Wednesday, 20 September 2017
HENLEY and Harpsden’s joint neighbourhood plan has been given a boost after rules which threatened its legal standing were scrapped, writes James Burton.
The document, which passed a referendum in March, names 11 sites in the two parishes where about 500 houses should be built by 2027 in order to meet government targets.
The plan faced a challenge in the summer when South Oxfordshire District Council, the planning authority, admitted it had failed to secure enough immediately available land to meet the next five years’ housing demand.
Under planning law, this made its own local plan obsolete and planning officers argued this covered the neighbourhood plan as well. They said this meant new developments could only be rejected if they would cause significant harm to their surroundings.
Now housing minister Gavin Barwell has announced that neighbourhood plans should not be considered out of date as long as planning authorities can demonstrate a three-year housing land supply.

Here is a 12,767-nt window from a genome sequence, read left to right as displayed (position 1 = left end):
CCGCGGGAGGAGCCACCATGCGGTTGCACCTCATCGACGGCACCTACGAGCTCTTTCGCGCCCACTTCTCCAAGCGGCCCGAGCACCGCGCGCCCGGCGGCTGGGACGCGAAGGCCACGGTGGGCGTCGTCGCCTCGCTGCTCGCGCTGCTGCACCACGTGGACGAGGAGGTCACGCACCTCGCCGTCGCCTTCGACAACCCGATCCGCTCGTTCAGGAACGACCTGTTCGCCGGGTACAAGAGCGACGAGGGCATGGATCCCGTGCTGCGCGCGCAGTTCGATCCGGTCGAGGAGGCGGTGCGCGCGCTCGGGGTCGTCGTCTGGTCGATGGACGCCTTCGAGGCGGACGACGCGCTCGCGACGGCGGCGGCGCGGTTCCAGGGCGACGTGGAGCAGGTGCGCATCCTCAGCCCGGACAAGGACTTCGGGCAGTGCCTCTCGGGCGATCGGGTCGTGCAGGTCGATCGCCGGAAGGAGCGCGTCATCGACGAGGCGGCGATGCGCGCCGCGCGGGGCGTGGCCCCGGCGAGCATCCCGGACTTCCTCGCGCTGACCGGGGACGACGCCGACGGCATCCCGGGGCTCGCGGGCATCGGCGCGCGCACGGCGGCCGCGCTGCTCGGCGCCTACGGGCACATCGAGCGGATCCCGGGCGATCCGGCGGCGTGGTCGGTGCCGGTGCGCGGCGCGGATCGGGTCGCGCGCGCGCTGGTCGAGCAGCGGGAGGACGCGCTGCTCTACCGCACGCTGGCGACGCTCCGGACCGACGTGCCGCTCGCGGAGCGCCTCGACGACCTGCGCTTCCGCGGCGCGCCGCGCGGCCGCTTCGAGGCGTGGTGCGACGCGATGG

According to an assessment conducted in April last year, there is enough land to meet the next four years’ demand in Didcot and enough for nine years in the rest of South Oxfordshire, meaning Henley and Harpsden’s neighbourhood plan still carries full weight.
The Department for Communities and Local Government will formalise the change in a forthcoming white paper but Mr Barwell says his guidance should be observed for all planning applications and appeals from this week.
Henley MP John Howell, who introduced neighbourhood plans as part of the 2011 Localism Act, said: “I am grateful for the minister acknowledging the points we have been making to him about neighbourhood plans.
“Although case law is clear on what should be done where a neighbourhood plan exists but the local council does not have a five-year land supply, it is good to put the issue beyond doubt once and for all.
“This should bring immediate relief to many local neighbourhood plan groups. I will continue to put pressure on the minister to follow this line of argument when the white paper is produced.”
Former Henley town councillor Dieter Hinke, who chairs the steering group responsible for implementing the plan, welcomed the news.
He said: “I understand there has been a lot of disquiet about the status of neighbourhood plans, especially in the South, and this has forced the Government to act.
“It goes to show that people power can still get a result.
“This gives our plan considerably more weight, although I think the minister’s statement may still be queried by the judiciary as it pre-empts the white paper.”
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